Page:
Cubs

Tom Ricketts explains why Cubs decided to give Steve Bartman a World Series ring

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AP

Tom Ricketts explains why Cubs decided to give Steve Bartman a World Series ring

Steve Bartman's name will live in infamy forever, but at least he has something only a couple thousand people can say: A Cubs 2016 World Series ring.

Bartman was one of the most head-scratching choices to receive one of the 1,908 rings the Cubs handed out last year. The most notorious fan in Cubs history obviously didn't do anything to aid the 2016 Cubs in their pursuit to reverse the curse and win a championship.

So why give him a ring? 

At the time, the Cubs called it goodwill, hoping to bury the ugly incidents throughout the 108 years of World Series futility.

Cubs chairman Tom Ricketts was actually against giving Bartman a ring initially.

"I give credit to [Cubs president of business operations Crane Kenney]," Ricketts said Saturday at the Cubs Convention at the Sheraton Grand Chicago. "He came to me and said, 'You know, we should give Steve a ring to acknowledge what we've been through.'

"At first, I was like, our whole thing is to not look back. Stop worrying about what happened and worry about moving forward and the future. But Crane made a good case and the logistics side for us to add some closure."

So Ricketts, Kenney and Theo Epstein sat down to hash out the details.

"I think it was a good moment for the organization," Ricketts said. "I mean, the poor guy. True diehard fan. Reguarlarly attended games, coached baseball. Hopefully now he can feel like he's back in the family."

That "family" characteristic is one that Ricketts holds dear, classifying all Cubs fans as part of the "family." Ricketts also said Saturday Ronnie Woo Woo is part of the Cubs "family" despite a dispute between Woo Woo and the Cubs last year that involved the unofficial mascot getting kicked out of Wrigley Field for not having a ticket.

Ricketts hopes Bartman can get back into baseball now and not have to remain in hiding. As the Cubs owner pointed out, Bartman wasn't the only fan who reached his hand out for that 2003 foul ball, but was the only one unfortunate enough to make contact.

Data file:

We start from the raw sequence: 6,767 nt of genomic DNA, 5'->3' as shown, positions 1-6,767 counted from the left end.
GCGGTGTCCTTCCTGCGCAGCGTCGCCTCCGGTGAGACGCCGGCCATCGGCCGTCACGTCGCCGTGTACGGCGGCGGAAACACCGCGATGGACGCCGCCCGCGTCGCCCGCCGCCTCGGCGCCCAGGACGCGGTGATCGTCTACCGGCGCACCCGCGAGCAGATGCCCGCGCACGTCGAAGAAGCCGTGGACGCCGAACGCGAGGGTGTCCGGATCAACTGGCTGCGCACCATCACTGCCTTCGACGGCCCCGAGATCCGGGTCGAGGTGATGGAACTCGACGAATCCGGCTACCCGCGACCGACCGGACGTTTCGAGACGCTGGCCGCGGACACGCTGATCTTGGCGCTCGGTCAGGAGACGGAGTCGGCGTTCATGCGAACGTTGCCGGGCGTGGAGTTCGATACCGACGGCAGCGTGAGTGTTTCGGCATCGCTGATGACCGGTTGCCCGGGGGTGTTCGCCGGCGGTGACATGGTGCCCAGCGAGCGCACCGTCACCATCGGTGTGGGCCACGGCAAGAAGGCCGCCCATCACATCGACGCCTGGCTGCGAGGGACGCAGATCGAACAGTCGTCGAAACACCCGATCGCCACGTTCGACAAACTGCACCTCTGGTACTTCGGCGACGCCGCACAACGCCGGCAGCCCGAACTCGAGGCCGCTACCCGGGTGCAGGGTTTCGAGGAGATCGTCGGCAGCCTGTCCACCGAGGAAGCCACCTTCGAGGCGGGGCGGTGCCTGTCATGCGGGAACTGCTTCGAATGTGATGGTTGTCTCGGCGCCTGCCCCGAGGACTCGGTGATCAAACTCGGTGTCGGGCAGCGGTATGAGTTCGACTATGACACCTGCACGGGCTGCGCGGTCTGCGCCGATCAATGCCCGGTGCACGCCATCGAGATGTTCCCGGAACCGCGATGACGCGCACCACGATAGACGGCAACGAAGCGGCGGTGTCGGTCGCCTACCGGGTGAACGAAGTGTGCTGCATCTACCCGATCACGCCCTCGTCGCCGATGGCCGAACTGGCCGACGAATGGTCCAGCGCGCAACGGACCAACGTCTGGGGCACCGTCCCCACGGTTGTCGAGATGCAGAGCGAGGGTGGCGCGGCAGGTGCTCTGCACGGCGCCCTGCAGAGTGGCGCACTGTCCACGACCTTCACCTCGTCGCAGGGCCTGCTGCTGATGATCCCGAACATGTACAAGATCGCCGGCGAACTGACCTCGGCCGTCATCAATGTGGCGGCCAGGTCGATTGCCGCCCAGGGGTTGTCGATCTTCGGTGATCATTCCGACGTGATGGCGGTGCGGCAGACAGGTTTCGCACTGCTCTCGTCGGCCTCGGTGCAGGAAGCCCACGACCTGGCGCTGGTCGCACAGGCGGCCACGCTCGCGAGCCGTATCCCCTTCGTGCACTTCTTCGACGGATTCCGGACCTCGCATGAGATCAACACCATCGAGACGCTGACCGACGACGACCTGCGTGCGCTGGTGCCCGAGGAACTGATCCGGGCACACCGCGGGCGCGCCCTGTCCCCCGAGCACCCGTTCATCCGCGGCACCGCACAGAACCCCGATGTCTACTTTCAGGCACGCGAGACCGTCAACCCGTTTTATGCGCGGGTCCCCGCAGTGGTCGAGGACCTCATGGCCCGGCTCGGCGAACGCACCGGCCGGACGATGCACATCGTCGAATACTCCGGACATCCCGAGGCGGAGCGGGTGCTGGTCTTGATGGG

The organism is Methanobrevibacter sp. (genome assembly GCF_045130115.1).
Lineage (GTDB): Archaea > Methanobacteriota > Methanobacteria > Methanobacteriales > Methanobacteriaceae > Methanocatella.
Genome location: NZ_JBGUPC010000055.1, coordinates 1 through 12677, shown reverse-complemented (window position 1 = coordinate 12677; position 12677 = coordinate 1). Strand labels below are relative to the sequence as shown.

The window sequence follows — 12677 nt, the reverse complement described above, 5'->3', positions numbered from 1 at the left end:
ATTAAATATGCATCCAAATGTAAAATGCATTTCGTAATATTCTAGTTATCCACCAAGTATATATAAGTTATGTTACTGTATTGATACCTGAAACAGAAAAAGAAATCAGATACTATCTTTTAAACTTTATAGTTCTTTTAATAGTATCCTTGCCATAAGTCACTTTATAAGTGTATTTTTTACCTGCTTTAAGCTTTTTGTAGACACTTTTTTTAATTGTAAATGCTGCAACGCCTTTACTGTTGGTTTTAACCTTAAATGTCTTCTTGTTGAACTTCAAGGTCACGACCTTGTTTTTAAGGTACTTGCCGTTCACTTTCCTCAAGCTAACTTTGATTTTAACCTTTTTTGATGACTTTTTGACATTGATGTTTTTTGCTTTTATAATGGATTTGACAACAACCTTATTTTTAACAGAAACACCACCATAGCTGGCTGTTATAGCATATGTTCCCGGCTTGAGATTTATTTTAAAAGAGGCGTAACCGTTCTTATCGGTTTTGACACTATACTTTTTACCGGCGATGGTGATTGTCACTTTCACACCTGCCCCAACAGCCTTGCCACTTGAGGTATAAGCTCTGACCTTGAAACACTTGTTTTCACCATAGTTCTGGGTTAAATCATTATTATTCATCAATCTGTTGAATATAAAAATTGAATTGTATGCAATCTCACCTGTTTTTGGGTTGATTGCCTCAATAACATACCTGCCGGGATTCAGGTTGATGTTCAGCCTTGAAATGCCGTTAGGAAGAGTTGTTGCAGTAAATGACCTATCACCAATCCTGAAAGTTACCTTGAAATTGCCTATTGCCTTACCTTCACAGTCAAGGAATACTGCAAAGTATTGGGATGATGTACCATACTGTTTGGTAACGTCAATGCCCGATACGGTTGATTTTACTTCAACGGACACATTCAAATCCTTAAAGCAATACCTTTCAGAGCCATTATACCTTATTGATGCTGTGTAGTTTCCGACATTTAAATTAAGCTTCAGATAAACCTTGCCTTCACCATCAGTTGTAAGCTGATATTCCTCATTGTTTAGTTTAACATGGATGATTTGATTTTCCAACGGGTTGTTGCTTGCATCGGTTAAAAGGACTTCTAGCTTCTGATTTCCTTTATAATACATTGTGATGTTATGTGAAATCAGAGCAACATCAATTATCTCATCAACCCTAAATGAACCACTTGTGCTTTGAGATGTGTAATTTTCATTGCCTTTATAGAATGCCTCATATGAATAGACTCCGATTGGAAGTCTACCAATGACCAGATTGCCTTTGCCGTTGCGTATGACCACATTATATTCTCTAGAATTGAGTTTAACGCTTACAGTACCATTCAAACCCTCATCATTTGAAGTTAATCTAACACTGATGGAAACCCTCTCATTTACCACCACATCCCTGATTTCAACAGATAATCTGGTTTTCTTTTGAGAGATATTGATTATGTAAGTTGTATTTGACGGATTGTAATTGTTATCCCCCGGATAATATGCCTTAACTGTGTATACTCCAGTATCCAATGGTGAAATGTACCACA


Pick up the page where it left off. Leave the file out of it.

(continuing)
Ricketts added a mic-drop one-liner about how Alex Gonzalez botched a routine ground ball immediately after Bartman's accidental gaffe:

"Of course, he didn't fail to turn the double play three minutes later."

The Brewers have emerged as a darkhorse in the race for top starting pitchers

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USA TODAY

The Brewers have emerged as a darkhorse in the race for top starting pitchers

The Milwaukee Brewers are making sure nobody forgets about them in the National League Central.

While the St. Louis Cardinals continue to make trades and the Cubs remain linked to the top starting pitchers on the market even after signing three pitchers, the Brewers have been rather quiet. All winter, the only noteworthy moves from Milwaukee came in the form of under-the-radar pitcher signings — starters Jhoulys Chacin and Yovani Gallardo plus reliever Boone Logan.

Beyond that, the Brewers have added a bunch of other low-leverage players — catcher Christian Bethancourt and relievers J.J. Hoover, Ernesto Frieri, Michael Brady and Erik Davis. (Nobody would blame you if you haven't heard of any of those players before.)

But maybe the Brewers have just been saving their cash for one of the big guys, with Ken Rosenthal confirming a report Sunday night Milwaukee is not only one of the teams in on Yu Darvish, but they've even made a formal offer:

The Brewers securing Darvish or one of the other top pitchers — Jake Arrieta or Alex Cobb — would be a huge development in their effort to keep pace with the Cubs and Cardinals in the division.

Milwaukee was a surprise contender in 2017 before they faded down the stretch. The main reason they hung around the top of the NL Central all year was a shockingly-effective pitching staff.

However, the Brewers have some serious pitching questions long-term that need to be addressed. Beyond Chase Anderson and Zach Davies in the rotation, there are no sure things. 

Jimmy Nelson underwent shoulder surgery last fall and it's currently unknown when he can be counted on again, though things are progressing ahead of schedule. Junior Guerra — the 33-year-old right-hander formerly of the White Sox — went 9-3 with a 2.81 ERA in 20 starts in 2016 but followed that up with some serious struggles in 2017 (5.12 ERA, 1.48 WHIP).

Chacin, 30, was good in 2017 (13-10, 3.89 ERA, 1.27 WHIP), but struggled with health and inconsistent performance in the five seasons prior. Gallardo, 31, has a 5.57 ERA and 1.55 WHIP over the last two seasons.